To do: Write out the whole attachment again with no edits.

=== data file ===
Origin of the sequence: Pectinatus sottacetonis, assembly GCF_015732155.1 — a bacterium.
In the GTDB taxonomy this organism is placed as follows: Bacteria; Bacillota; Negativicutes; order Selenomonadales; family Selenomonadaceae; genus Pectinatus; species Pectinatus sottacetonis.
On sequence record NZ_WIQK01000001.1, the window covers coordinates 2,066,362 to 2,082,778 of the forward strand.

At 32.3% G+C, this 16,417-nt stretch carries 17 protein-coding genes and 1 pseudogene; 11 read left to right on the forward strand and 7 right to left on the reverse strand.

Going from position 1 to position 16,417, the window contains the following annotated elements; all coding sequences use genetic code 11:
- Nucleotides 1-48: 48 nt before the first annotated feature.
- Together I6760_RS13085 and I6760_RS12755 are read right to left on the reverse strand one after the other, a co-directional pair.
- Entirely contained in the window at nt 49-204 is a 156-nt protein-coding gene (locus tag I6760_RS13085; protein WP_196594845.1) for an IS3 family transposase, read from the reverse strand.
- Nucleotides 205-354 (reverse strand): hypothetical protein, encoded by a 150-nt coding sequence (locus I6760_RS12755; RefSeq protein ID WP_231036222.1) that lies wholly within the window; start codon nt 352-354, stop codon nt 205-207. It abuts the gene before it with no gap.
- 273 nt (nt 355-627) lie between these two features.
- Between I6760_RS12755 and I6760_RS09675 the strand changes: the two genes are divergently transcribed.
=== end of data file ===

Origin of the sequence: Pectinatus sottacetonis, assembly GCF_015732155.1 — a bacterium.
In the GTDB taxonomy this organism is placed as follows: Bacteria; Bacillota; Negativicutes; order Selenomonadales; family Selenomonadaceae; genus Pectinatus; species Pectinatus sottacetonis.
On sequence record NZ_WIQK01000001.1, the window covers coordinates 2,066,362 to 2,082,778 of the forward strand.

At 32.3% G+C, this 16,417-nt stretch carries 17 protein-coding genes and 1 pseudogene; 11 read left to right on the forward strand and 7 right to left on the reverse strand.

Going from position 1 to position 16,417, the window contains the following annotated elements; all coding sequences use genetic code 11:
- Nucleotides 1-48: 48 nt before the first annotated feature.
- Together I6760_RS13085 and I6760_RS12755 are read right to left on the reverse strand one after the other, a co-directional pair.
- Entirely contained in the window at nt 49-204 is a 156-nt protein-coding gene (locus tag I6760_RS13085; protein WP_196594845.1) for an IS3 family transposase, read from the reverse strand.
- Nucleotides 205-354 (reverse strand): hypothetical protein, encoded by a 150-nt coding sequence (locus I6760_RS12755; RefSeq protein ID WP_231036222.1) that lies wholly within the window; start codon nt 352-354, stop codon nt 205-207. It abuts the gene before it with no gap.
- 273 nt (nt 355-627) lie between these two features.
- Between I6760_RS12755 and I6760_RS09675 the strand changes: the two genes are divergently transcribed.